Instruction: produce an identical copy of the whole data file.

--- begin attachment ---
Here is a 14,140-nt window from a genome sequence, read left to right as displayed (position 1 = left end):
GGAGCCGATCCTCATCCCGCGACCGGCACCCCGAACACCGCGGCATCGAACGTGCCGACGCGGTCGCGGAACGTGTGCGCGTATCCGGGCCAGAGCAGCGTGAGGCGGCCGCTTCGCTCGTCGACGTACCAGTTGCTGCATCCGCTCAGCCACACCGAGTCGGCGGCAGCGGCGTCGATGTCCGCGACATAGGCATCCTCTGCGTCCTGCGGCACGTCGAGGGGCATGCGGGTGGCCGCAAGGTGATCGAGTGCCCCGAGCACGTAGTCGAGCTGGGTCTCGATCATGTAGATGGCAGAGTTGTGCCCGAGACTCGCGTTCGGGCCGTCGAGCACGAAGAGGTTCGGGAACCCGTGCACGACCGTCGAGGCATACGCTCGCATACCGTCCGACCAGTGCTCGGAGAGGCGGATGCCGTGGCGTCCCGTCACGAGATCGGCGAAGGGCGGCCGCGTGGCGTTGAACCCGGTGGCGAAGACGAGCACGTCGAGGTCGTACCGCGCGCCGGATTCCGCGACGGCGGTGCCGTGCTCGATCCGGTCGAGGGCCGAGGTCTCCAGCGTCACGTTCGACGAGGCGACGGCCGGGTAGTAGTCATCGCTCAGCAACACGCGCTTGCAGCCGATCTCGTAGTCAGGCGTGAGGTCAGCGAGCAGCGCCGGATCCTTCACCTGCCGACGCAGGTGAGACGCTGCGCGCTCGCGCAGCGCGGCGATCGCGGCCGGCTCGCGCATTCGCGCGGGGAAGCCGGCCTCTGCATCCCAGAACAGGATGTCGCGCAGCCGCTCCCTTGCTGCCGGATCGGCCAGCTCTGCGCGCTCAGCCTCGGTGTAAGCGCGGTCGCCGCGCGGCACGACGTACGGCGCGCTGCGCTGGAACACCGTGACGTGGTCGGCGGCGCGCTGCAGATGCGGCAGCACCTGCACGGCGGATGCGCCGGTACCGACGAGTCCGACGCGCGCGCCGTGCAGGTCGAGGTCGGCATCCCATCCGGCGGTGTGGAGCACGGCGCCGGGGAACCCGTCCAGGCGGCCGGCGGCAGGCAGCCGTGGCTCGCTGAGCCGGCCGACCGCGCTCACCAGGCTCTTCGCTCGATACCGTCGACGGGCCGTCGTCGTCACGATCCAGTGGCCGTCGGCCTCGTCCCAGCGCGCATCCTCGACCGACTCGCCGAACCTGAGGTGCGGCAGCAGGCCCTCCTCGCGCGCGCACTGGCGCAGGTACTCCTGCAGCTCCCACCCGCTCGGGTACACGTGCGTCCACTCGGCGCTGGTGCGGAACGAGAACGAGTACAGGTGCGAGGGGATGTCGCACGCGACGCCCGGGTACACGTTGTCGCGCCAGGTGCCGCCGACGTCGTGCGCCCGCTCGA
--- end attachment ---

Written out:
Here is a 14,140-nt window from a genome sequence, read left to right as displayed (position 1 = left end):
GGAGCCGATCCTCATCCCGCGACCGGCACCCCGAACACCGCGGCATCGAACGTGCCGACGCGGTCGCGGAACGTGTGCGCGTATCCGGGCCAGAGCAGCGTGAGGCGGCCGCTTCGCTCGTCGACGTACCAGTTGCTGCATCCGCTCAGCCACACCGAGTCGGCGGCAGCGGCGTCGATGTCCGCGACATAGGCATCCTCTGCGTCCTGCGGCACGTCGAGGGGCATGCGGGTGGCCGCAAGGTGATCGAGTGCCCCGAGCACGTAGTCGAGCTGGGTCTCGATCATGTAGATGGCAGAGTTGTGCCCGAGACTCGCGTTCGGGCCGTCGAGCACGAAGAGGTTCGGGAACCCGTGCACGACCGTCGAGGCATACGCTCGCATACCGTCCGACCAGTGCTCGGAGAGGCGGATGCCGTGGCGTCCCGTCACGAGATCGGCGAAGGGCGGCCGCGTGGCGTTGAACCCGGTGGCGAAGACGAGCACGTCGAGGTCGTACCGCGCGCCGGATTCCGCGACGGCGGTGCCGTGCTCGATCCGGTCGAGGGCCGAGGTCTCCAGCGTCACGTTCGACGAGGCGACGGCCGGGTAGTAGTCATCGCTCAGCAACACGCGCTTGCAGCCGATCTCGTAGTCAGGCGTGAGGTCAGCGAGCAGCGCCGGATCCTTCACCTGCCGACGCAGGTGAGACGCTGCGCGCTCGCGCAGCGCGGCGATCGCGGCCGGCTCGCGCATTCGCGCGGGGAAGCCGGCCTCTGCATCCCAGAACAGGATGTCGCGCAGCCGCTCCCTTGCTGCCGGATCGGCCAGCTCTGCGCGCTCAGCCTCGGTGTAAGCGCGGTCGCCGCGCGGCACGACGTACGGCGCGCTGCGCTGGAACACCGTGACGTGGTCGGCGGCGCGCTGCAGATGCGGCAGCACCTGCACGGCGGATGCGCCGGTACCGACGAGTCCGACGCGCGCGCCGTGCAGGTCGAGGTCGGCATCCCATCCGGCGGTGTGGAGCACGGCGCCGGGGAACCCGTCCAGGCGGCCGGCGGCAGGCAGCCGTGGCTCGCTGAGCCGGCCGACCGCGCTCACCAGGCTCTTCGCTCGATACCGTCGACGGGCCGTCGTCGTCACGATCCAGTGGCCGTCGGCCTCGTCCCAGCGCGCATCCTCGACCGACTCGCCGAACCTGAGGTGCGGCAGCAGGCCCTCCTCGCGCGCGCACTGGCGCAGGTACTCCTGCAGCTCCCACCCGCTCGGGTACACGTGCGTCCACTCGGCGCTGGTGCGGAACGAGAACGAGTACAGGTGCGAGGGGATGTCGCACGCGACGCCCGGGTACACGTTGTCGCGCCAGGTGCCGCCGACGTCGTGCGCCCGCTCGA